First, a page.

Recently the supreme court ruling has upheld Obamacare and the controversial individual mandate as constitutional. Many of the comments I have seen expose how readily many people (on all sides) are willing and eager to swallow extremist views and paint this decision as either the a) end of democracy as we descend into a police state or b) the arrival of a utopia.
Reactions to Obamacare aside, I thought it would be a good time to write about why I am totally for complete socialized healthcare…
When I was eight I was diagnosed with ankylosing spondylitis, a form of juvenile arthritis. I have been on pain medication ever since then. Currently I am on on Humira, an expensive but effective injection I take every two weeks.
When I was ten or so I began having bouts of uveitis, a related condition that involves inflammation in my eye. This inflammation normally responds to eye medication but the progress of this treatment has to be monitored by a doctor every couple of weeks.
When I was twenty two I had a bout of uveitis that for whatever reason did not respond well to medication and the result was that I ended up with glaucoma. After many failed attempts at treating this glaucoma, I eventually had to have a surgery at the age of twenty three that is usually done on senior citizens. It cost me a fair amount of my vision in my left eye and I was told I would certainly have to have additional surgeries later, most likely within five years, to treat the glaucoma or fix the cateracts that resulted from this treatment.
I am now twenty seven. I am about to lose my health insurance because I am about to graduate from my masters program. I am too old to be insured on my parents plan. Full-time jobs are scarce and I will most likely have to work part-time jobs outside of my field to make ends meet. Because of the economy, even this is not guaranteed.
Very soon I will most likely be uninsured. This means not being able to pay for my arthritis medicine and dealing with chronic pain. This means not being able to pay for my eye medication if another bout of uveitis strikes. This means being handed a massive bill if the eye surgery I am about due for comes up. (The last one cost $16,000) This also means a gap in my coverage which for-profit health insurance companies love because this means they can deny me coverage. As if a lack of coverage somehow caused my conditions and I choose this lack of coverage on purpose out of irresponsibility or negligence.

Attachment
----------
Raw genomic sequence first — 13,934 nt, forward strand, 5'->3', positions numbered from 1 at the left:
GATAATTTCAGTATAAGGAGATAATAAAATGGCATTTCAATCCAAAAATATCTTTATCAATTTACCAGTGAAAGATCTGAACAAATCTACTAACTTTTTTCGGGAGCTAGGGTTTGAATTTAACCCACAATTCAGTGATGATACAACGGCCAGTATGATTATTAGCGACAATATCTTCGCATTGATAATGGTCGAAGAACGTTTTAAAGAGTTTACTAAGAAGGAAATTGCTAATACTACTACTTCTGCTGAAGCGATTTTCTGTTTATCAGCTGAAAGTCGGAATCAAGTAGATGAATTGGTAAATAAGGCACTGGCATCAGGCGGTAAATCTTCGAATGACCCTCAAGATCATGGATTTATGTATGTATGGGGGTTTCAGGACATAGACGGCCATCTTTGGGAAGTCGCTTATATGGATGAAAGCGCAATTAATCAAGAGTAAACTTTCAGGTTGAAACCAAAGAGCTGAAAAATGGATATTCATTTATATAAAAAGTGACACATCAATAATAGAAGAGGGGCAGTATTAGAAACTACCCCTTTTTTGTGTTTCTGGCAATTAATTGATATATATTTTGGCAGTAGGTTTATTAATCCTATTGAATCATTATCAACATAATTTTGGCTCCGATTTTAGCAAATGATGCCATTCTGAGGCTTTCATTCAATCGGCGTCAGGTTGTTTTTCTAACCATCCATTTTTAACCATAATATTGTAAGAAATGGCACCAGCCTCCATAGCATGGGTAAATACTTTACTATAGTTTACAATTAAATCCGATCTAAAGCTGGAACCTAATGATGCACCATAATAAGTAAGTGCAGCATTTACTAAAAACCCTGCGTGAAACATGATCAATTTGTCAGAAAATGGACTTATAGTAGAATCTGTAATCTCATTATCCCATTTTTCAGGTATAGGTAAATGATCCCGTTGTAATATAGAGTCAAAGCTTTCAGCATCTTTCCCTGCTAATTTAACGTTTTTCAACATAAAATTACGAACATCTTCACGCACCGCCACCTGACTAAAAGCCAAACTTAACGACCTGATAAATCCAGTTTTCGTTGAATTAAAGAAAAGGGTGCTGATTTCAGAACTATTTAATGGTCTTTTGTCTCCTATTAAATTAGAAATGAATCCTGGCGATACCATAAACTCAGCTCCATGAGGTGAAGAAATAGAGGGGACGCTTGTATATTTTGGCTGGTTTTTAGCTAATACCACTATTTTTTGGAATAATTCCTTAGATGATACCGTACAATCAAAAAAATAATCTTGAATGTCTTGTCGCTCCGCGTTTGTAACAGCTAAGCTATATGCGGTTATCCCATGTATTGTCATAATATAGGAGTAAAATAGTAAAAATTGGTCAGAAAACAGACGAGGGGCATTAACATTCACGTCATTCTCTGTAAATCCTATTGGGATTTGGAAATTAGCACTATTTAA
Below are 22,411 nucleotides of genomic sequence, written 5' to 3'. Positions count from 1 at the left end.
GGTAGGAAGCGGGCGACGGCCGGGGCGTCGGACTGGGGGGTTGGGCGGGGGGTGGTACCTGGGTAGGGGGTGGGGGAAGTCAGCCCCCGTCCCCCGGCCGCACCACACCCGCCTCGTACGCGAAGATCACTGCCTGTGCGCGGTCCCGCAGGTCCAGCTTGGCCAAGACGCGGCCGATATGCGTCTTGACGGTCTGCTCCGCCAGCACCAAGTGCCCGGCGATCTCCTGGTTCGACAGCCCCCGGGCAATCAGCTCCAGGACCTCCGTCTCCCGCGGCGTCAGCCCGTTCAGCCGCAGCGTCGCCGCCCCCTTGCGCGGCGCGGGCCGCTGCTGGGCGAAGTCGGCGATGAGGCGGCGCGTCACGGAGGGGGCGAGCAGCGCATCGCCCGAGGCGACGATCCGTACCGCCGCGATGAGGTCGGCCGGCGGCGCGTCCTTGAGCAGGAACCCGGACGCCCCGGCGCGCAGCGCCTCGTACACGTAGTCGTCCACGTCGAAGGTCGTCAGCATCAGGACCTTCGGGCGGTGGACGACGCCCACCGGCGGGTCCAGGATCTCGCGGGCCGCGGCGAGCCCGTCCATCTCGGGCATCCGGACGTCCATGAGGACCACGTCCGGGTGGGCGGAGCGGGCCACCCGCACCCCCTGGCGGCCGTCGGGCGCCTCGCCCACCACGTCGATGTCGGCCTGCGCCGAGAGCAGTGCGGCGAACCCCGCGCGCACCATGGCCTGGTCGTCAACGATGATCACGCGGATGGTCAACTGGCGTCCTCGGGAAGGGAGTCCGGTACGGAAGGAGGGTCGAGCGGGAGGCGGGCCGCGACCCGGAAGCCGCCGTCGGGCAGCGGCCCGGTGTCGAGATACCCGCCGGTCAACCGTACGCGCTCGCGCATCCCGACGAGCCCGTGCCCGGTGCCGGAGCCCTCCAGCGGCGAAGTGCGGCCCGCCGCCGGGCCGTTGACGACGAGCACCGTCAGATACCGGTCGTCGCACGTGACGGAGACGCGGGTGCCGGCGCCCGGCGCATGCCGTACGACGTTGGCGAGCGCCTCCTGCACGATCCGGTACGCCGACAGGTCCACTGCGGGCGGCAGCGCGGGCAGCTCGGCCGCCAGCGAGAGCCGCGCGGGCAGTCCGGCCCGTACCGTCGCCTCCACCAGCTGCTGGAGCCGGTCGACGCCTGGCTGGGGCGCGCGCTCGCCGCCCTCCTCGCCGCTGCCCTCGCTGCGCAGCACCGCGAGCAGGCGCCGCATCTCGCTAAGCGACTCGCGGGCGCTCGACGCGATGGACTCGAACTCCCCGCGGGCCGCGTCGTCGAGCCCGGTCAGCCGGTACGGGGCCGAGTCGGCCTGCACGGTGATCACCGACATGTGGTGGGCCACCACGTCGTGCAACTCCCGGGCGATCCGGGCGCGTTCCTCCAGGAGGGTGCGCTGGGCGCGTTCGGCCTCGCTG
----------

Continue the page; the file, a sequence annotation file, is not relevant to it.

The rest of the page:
The last time I was in a similar situation in 2009 I had to pay $400 a month for health insurance as a young male. This is an absurd rate that was higher than my rent at the time, and it was justified because of my preexisting conditions. None of these conditions have been a “lifestyle” decision caused by smoking, drinking, a lack of exercise, diet or anything like that.
Unlike many in the U.S. I have actually been on socialized health insurance. I lived in Canada for four years while I was in college and paid to participate in their health insurance. If I recall correctly this directly cost me $600-800 for the year to enroll as a student.
If I were facing the exact same challenges and health problems I do now, but was covered by a sensible socialized healthcare policy my situation would be very different. I would have a lot less anxiety about the future and would be far more willing to take risks, including financial ones. I would not be penalized for being sick through no fault of my own. I would be much more free to accept work and pursue what was more meaningful to me if I did not have to worry about if it provided health insurance. I might not have more money, because I would have to pay for my health insurance through taxes, but I would rather do this than get gouged through private medical insurance.
Now socialized healthcare is not a perfect system. It has its faults. It is not free. It can take longer to get seen because more people are using health services. There is no silver bullet solution to all of our healthcare problems, and every system has pros and cons. However, having experienced both I would suggest the current healthcare system in the U.S. is ridiculous and it would be much better for our country as a whole to go to socialized health-care.
P.S. In reality, the best situation is probably a hybrid system of allowing for socialized medicine and private health-care to co-exist. Such a system already exists in Australia. This would allow for the best (and worst) of both world.